Review: The Descendants
I realize this is a bit late considering I probably should have reviewed this film a bit earlier as the Award shows have come and gone. However, I didn't watch this film because I figured it was simply another light hearted comedic drama starring George Clooney. With me, his films are usually hit or miss. This one surprised me as I had no idea what it was about before seeing it. While it isn't one of the best dramas I've seen, and it didn't carry with it a message like some of the better dramas over the years, it still was a solid film in a down year. Instead of being Clooney's patented self, he is more of a man filled with self doubt and regret, which is something we haven't seen him play before.
The plot follows a Honolulu based lawyer, Matt King (George Clooney), who is the sole trustee of 25,000 acres of a beautiful piece of land on the island of Kuau'i. Matt has been working to sell the land, against the locals wishes to Kuau'i native Don Holitzer for development. Matt almost feels obligated to sell the land due to his trust ended in seven years. However, all of this comes into question following a boating accident in Waikiki that renders Matt's wife Elizabeth comatose. He sits by her side wishing for her to wake up, promising that their floundering marriage will improve as he will not work as much and spend more time by her side. Matt also has two daughters, 10 year old Scottie (Amanda Miller) and 17 year old Alex (Shailene Woodley). Matt isn't very close with his two daughters as he had neglected his relationships with them just like he had with Elizabeth in favor of his work and selling the land. He frequently calls himself "the back-up parent" as he all to often never knew what to say to his daughters and could never really relate to them. With Elizabeth in a coma, he is then forced to deal with Scottie's inappropriate behavior around other children and Alex's destructive behavior as she had been in boarding school drinking alcohol. However, it all becomes a bit too much when Matt is told that Elizabeth has it in her will that if she is living by machines that she'd rather die. Knowing that, the doctors tell him that she will come off the machines and die in a few days.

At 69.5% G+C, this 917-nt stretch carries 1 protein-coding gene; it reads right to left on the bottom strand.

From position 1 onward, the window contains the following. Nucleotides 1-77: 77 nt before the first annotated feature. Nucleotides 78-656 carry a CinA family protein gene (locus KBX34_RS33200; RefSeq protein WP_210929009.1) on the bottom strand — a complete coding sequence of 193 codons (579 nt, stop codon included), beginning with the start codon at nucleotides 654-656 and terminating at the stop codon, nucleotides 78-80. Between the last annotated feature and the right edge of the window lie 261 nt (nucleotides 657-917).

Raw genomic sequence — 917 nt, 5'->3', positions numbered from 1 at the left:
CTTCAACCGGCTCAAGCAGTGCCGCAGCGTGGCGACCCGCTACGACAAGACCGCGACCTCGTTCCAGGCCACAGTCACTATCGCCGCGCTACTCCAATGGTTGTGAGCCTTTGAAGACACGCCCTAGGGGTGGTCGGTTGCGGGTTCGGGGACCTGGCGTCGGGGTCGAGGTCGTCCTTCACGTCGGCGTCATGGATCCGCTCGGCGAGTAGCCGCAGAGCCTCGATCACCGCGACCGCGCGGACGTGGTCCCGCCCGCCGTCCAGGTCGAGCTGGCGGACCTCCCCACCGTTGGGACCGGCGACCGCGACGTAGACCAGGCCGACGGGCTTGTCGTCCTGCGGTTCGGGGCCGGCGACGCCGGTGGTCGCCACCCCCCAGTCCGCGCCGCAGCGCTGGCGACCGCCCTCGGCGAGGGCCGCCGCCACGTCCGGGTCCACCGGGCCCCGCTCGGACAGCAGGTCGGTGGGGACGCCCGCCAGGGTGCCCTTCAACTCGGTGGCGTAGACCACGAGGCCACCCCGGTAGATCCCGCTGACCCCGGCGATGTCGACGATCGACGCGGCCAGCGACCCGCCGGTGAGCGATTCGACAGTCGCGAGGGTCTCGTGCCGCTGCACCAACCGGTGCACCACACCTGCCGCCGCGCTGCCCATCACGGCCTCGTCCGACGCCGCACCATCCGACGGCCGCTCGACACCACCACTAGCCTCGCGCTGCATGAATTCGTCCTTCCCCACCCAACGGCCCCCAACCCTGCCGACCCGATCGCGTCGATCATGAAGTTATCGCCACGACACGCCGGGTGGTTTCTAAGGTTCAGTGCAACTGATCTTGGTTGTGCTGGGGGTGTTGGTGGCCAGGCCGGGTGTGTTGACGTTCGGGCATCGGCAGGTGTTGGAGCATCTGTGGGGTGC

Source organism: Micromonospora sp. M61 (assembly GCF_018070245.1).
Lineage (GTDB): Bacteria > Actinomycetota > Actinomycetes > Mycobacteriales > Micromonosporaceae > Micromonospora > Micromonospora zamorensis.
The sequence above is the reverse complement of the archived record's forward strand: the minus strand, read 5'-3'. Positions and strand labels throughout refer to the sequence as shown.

Matt takes it upon himself that he has to mend his relationship with his daughters, as for one it will help him with the grieving process and it will also make it easier for them. He also struggles to tell other people about how Elizabeth is doing, but decides he has to tell Alex. Alex doesn't take it well as she wished to be able to confront her mother on a touchy subject that resulted in her being sent to boarding school and effectively soured their relationship. Alex tells her father that before she was sent to boarding school she caught her mother with another man. Thus sending Matt into a mission on finding the man that had an affair with his wife.
The film is simply at it's core about a man re-connecting with his two daughters that are essentially estranged to him while also grieving over the death of his wife. The story isn't something new, but benefits from great performances by George Clooney and surprisingly Shailene Woodley. Clooney does a fantastic job of being a man filled with regret over his failures as a father and a husband while also doubting his abilities to be a single father of two woman that very much could turn out to be as volatile as his wife. I would even go as far to say that in terms of actual performance, this may be his best film. Woodley pulls what could be a career defining role as the defiant, foul-mouthed but strong teenage daughter. The film has a very good pace and also benefits from a solid script penned by Nat Faxon and Jim Rash. Alexander Payne does once again a fantastic job behind the camera as well.